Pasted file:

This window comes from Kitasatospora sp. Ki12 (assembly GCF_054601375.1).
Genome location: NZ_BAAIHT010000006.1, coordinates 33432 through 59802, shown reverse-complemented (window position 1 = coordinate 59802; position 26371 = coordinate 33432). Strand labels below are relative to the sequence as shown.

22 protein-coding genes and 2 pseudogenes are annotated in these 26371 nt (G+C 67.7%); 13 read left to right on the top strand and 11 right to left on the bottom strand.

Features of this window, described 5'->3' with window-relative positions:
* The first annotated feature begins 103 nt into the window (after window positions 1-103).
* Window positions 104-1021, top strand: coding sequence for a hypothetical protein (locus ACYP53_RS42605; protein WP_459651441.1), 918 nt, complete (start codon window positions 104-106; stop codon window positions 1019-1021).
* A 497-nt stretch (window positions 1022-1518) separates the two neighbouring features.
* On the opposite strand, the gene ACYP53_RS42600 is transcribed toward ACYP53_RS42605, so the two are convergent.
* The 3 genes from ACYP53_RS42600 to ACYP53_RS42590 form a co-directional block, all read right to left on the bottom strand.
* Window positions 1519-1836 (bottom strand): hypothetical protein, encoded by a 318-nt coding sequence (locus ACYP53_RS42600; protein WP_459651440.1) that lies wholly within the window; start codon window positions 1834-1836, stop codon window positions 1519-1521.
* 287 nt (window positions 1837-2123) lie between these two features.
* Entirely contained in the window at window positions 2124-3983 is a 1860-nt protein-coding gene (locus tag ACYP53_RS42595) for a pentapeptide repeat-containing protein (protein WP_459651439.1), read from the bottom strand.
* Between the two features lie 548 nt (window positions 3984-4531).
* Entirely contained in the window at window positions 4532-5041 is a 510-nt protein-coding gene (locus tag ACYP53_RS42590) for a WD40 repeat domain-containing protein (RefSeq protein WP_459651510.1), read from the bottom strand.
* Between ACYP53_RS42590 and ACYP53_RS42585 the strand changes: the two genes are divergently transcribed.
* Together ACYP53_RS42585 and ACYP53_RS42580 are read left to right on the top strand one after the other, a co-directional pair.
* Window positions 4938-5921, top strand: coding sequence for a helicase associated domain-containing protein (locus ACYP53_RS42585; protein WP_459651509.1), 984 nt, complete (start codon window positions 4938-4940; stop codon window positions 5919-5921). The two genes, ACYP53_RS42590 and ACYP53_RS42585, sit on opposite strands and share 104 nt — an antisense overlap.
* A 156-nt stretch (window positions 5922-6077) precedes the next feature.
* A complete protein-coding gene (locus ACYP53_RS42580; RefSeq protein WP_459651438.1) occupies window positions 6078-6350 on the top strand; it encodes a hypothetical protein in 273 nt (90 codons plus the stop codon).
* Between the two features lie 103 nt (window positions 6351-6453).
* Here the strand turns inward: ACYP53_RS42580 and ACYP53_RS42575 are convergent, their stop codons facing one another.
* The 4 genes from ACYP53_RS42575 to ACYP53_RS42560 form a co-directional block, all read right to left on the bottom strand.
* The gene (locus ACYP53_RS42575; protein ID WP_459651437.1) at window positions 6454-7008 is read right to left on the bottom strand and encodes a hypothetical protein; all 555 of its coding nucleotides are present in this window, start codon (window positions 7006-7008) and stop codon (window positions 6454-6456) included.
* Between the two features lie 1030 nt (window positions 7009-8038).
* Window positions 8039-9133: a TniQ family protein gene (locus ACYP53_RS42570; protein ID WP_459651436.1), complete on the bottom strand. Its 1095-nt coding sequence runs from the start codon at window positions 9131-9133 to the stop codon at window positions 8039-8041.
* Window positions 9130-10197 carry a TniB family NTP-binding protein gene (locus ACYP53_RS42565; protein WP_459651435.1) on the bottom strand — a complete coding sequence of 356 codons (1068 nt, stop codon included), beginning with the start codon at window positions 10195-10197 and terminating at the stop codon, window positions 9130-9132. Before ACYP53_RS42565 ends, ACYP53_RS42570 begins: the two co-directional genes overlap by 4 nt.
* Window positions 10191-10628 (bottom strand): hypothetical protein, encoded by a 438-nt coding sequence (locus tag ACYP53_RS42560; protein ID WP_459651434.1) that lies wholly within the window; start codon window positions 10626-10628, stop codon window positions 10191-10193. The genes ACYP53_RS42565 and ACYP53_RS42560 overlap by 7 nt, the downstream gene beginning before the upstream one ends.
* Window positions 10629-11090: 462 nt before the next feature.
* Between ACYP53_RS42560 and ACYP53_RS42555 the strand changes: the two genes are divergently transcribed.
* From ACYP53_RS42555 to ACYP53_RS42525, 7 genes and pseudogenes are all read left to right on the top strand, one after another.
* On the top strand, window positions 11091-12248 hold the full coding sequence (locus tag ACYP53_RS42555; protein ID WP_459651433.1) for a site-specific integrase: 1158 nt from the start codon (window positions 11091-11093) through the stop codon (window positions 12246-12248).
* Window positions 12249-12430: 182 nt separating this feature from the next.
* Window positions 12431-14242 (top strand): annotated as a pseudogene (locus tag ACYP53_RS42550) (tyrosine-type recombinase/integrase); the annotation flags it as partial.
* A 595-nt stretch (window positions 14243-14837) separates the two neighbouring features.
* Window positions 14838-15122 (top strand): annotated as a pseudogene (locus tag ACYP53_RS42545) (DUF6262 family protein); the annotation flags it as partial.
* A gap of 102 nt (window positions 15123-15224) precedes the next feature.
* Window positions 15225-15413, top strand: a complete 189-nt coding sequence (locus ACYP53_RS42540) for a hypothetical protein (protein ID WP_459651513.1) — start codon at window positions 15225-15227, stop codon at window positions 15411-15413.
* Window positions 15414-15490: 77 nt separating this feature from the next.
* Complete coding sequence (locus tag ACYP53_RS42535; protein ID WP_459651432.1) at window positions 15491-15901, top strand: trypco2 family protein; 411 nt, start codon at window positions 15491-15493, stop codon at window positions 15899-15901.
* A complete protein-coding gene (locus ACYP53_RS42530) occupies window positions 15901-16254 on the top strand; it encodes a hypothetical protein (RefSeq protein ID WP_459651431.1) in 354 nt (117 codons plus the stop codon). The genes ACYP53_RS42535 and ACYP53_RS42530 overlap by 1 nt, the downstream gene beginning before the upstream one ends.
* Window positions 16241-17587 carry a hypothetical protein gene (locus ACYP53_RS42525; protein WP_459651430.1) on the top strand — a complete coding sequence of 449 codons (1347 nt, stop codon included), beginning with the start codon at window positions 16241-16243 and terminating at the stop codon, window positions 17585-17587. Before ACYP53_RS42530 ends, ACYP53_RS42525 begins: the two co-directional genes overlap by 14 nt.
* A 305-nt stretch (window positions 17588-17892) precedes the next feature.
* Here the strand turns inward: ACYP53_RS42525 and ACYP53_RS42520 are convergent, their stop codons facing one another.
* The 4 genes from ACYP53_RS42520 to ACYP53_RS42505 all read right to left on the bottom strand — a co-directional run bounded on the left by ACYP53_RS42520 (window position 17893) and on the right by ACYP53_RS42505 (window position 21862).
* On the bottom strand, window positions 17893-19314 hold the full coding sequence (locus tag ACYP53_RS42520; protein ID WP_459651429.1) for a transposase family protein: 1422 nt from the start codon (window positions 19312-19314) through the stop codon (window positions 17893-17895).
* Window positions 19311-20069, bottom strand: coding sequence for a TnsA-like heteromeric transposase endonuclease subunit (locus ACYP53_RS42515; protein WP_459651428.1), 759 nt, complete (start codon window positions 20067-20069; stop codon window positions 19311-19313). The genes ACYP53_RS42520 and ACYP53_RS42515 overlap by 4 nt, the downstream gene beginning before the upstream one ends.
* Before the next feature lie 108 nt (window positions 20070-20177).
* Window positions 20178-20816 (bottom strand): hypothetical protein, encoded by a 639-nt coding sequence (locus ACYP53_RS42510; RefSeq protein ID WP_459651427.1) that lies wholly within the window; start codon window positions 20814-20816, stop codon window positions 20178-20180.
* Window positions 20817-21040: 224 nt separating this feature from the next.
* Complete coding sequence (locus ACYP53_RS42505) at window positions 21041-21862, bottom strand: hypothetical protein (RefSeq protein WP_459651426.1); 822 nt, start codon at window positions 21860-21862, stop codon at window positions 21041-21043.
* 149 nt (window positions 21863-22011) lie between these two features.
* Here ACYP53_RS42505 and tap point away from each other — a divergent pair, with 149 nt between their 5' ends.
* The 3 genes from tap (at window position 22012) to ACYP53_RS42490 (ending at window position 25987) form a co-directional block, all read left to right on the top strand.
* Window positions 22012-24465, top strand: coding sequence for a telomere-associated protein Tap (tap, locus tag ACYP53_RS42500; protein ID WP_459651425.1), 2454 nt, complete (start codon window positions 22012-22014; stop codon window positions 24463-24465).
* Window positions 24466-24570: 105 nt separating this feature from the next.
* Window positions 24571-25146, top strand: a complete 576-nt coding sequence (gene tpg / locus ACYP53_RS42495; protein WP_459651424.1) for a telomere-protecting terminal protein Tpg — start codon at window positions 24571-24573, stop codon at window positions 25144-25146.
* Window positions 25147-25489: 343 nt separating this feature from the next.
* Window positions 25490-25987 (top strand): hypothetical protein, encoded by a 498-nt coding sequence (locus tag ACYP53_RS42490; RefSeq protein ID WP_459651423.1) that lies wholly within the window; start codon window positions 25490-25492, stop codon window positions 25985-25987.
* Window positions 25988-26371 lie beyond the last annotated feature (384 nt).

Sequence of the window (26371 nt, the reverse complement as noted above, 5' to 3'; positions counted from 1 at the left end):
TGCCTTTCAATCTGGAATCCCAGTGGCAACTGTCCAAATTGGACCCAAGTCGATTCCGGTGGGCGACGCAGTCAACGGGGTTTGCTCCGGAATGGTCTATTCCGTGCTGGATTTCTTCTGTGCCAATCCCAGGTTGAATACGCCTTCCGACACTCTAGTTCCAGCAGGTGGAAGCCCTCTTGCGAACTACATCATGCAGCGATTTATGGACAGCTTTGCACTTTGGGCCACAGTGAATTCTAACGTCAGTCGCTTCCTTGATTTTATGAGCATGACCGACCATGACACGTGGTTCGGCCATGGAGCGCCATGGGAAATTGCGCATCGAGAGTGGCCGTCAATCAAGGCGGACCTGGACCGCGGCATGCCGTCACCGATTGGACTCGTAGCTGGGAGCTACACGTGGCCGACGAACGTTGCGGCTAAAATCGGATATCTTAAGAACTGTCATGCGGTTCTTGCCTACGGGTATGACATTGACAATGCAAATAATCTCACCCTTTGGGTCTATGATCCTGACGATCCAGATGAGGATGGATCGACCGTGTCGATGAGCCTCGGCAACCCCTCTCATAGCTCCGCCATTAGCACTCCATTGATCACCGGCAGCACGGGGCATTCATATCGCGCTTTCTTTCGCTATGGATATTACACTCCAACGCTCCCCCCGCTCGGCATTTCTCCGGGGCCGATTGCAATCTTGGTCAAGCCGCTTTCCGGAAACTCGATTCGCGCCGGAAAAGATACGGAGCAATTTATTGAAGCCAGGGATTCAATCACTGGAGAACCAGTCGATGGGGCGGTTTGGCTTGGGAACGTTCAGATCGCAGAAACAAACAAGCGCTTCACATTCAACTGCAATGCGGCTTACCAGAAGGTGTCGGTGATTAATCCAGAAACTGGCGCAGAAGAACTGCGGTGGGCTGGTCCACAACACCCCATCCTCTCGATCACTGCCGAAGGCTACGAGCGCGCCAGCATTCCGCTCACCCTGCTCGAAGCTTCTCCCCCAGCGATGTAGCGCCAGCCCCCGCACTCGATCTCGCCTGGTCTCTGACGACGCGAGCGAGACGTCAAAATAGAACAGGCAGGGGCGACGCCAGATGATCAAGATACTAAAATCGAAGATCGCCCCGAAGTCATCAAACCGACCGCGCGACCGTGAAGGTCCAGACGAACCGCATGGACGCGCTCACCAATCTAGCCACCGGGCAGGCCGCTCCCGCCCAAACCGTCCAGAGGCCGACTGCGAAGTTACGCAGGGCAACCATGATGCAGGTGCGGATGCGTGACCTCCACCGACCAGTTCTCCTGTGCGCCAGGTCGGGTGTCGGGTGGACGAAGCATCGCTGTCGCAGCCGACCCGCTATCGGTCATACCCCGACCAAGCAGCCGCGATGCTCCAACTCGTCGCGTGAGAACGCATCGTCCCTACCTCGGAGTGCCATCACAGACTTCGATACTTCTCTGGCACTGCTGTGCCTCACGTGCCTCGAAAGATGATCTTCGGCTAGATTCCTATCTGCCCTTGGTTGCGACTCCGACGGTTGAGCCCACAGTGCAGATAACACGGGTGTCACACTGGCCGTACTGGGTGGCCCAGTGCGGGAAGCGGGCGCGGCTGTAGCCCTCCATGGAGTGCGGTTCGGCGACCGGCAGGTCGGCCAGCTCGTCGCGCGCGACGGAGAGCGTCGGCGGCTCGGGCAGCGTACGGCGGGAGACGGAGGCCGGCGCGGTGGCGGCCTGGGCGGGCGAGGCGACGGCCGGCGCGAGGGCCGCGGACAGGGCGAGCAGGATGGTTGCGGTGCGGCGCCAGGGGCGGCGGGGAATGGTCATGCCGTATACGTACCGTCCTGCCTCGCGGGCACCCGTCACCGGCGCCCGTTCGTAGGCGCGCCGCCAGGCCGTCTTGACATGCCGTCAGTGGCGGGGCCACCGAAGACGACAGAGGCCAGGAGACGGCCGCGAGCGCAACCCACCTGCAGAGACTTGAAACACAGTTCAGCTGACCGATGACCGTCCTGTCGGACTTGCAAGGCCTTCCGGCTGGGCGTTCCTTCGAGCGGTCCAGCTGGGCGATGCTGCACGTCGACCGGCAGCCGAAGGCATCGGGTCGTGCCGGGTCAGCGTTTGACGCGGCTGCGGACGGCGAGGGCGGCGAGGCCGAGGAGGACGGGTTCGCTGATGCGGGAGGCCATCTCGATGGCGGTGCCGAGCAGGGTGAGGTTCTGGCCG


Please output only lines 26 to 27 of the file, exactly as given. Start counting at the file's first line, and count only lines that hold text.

* Window positions 9130-10197 carry a TniB family NTP-binding protein gene (locus ACYP53_RS42565; protein WP_459651435.1) on the bottom strand — a complete coding sequence of 356 codons (1068 nt, stop codon included), beginning with the start codon at window positions 10195-10197 and terminating at the stop codon, window positions 9130-9132. Before ACYP53_RS42565 ends, ACYP53_RS42570 begins: the two co-directional genes overlap by 4 nt.
* Window positions 10191-10628 (bottom strand): hypothetical protein, encoded by a 438-nt coding sequence (locus tag ACYP53_RS42560; protein ID WP_459651434.1) that lies wholly within the window; start codon window positions 10626-10628, stop codon window positions 10191-10193. The genes ACYP53_RS42565 and ACYP53_RS42560 overlap by 7 nt, the downstream gene beginning before the upstream one ends.